1. Kool-Aid Man
Atari 2600/Intellivision, 1983
Kool-Aid Man meets all the criteria for the worst example of product placement in games.
According to Hugues, General Foods contacted Mattel to quickly release a game in six months to coincide with a marketing campaign. There are two different versions of the game, one for the Atari 2600 and the Intellivision.
You could get the game “free” by sending in a whopping 125 proofs-of-purchase.
In the Atari 2600 version, “Thirsties” are trying to drink all of a pool’s water. You quickly have to catch them with a Kool-Aid pitcher before all the water disappears.
Atari 2600 version
The Intellivision version is completely different. It’s “very hard to see how this game has anything to do with Kool-Aid,” said Hugues.
The goal of theIntellivision version is to collect Kool-Aid ingredients scattered around a house. You play as two kids trying to find all the ingredients to make a batch of Kool-Aid. Thirsties try to stop you before you can get them all.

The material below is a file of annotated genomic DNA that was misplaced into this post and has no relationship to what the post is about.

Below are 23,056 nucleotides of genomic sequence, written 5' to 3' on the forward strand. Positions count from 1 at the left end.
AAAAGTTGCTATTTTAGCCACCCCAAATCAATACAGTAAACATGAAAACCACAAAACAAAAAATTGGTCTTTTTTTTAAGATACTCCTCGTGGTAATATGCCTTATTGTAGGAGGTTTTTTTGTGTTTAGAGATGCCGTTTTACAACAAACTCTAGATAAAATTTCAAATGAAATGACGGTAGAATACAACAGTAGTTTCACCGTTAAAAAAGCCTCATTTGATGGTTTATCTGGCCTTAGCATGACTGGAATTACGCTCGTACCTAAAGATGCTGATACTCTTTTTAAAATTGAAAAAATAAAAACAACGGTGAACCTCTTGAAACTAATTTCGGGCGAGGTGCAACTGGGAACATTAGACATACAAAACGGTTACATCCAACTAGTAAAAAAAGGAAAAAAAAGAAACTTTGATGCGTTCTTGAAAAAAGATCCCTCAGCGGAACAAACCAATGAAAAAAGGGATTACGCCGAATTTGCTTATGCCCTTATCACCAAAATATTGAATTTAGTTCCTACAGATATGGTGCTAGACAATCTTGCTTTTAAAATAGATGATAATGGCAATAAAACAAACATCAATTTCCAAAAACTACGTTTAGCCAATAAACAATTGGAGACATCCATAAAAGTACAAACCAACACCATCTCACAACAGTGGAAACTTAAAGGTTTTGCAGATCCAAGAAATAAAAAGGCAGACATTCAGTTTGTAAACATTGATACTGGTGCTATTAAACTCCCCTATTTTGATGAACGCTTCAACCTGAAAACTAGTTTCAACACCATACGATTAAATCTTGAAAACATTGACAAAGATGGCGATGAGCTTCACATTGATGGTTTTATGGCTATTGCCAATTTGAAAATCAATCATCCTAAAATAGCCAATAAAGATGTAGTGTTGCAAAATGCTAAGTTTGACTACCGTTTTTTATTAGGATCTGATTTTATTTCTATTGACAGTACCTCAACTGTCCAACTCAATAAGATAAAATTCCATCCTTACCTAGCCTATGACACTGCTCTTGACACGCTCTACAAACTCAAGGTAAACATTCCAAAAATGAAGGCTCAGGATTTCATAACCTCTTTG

Once you collect all the ingredients, Kool-Aid Man busts through the wall. The Thirsties become edible, and you have to beat them all to clear the level. There’s a ten minute timer to get everything done.
Kool-Aid Man for the Intellivision is an eye sore. “If you were colorblind you cannot possibly play this game,” said Hugues.
Mattel owned the Intellivision and tried to make it superior to the 2600 game, said Hugues. Ironically, the Atari version turned out to be the “better” of the two. That’s not saying much.
Atari 2600 version:
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